Every year is like one part of a journey, providing images, stories and moments along the way that we will remember, hopefully for the good. We may not think that our life's path resembles, in any way, the tale in the Torah reading today, where Abraham and Isaac traveled together and experienced moments that changed both of them for the rest of their lives – but perhaps we are not so different from them.
Thursday, September 25, 2014
And when, in time to come, a child of yours asks you saying, “What does this mean?” you shall reply, “It was with a mighty hand that the Eternal brought us out of Egypt, the house of bondage.”
Friday, September 19, 2014
Friday, September 12, 2014
"I Couldn't Have Done It Without You" - D'var Torah - Parashat Ki Tavo - September 12, 2014 (Temple Beth-El Las Cruces Installation Shabbat for Temple leaders)
What is our story? How would we recite it in one paragraph?
Each of us would likely craft a narrative that speaks about our birthplace, our family, where we lived the longest, and what were the most important achievements in our lives.
When I was asked to provide information for the inscription on my Doctor of Divinity degree, it had to hit what we might call the “high points” of what was then a 25 year career. It mentioned leadership both inside and outside the congregation, and it still serves as an accurate reflection of who I am and what I do. That paragraph was read by the president of Hebrew Union College as he was about to offer me words of blessing at a special ceremony.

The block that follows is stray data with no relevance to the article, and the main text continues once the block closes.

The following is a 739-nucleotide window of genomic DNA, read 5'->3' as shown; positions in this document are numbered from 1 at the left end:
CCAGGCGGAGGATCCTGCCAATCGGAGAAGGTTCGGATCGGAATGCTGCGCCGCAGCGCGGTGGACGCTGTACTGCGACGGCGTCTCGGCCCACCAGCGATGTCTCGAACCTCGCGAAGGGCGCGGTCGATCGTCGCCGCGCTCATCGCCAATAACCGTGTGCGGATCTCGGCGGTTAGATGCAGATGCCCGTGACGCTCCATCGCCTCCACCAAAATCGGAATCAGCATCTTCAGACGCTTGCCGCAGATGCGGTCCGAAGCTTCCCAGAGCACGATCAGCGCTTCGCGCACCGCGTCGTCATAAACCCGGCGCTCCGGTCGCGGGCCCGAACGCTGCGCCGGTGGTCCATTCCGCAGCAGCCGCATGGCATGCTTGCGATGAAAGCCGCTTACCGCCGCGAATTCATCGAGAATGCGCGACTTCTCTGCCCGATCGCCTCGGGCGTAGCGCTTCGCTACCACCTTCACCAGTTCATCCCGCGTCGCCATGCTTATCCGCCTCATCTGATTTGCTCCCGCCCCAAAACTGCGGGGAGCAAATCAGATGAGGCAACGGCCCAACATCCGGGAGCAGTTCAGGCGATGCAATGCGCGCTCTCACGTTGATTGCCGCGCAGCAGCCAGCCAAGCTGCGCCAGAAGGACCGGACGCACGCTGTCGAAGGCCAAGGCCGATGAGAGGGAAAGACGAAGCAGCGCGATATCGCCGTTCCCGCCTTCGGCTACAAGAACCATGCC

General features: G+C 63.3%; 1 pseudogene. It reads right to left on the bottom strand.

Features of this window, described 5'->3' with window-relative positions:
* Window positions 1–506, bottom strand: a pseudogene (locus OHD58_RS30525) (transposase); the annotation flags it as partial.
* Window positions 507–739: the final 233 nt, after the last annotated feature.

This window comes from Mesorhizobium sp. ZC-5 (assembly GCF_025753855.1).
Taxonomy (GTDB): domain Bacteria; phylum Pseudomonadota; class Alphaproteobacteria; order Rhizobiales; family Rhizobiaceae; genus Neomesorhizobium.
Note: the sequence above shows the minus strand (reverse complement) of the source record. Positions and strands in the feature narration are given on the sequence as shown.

In this week’s Torah reading, the Israelites learned that they would be asked, after settling in the promised land, to bring the first fruit of the harvest as an expression of humility and gratitude for making their way to that land after centuries of slavery in Egypt.
After they presented the basket of produce to the priest, each Israelite was required to recite a formula which traced their story, from wanderings to a sojourn in Egypt filled with hardship, to God’s deliverance, to their entry into the land where they would make their home. It was their way of saying, “God, thank you – we couldn’t have done it without you.”
Perhaps that is the essence of the combined message of the words we pray in every service. That could be the reason that we do what we do for this congregation. Our involvement does keep us connected to each other and strengthens our feeling of Jewish community. But maybe, just maybe, our presence and our work for Temple is like the Israelite’s presentation of the basket of first fruit to the priest. That act was a reflection of pride, thanksgiving, humility, faith and remembrance. And those values can permeate our service to this congregation, no matter what we do. So as we continue to strengthen Temple Beth-El, let us always have that phrase in the back of our minds, recognizing that every act on behalf of Temple is touched by holiness. And may this be our thought at the beginning and end of each day, so that we can find the best in our giving and living: “God, thank you – I couldn’t have done it without you.”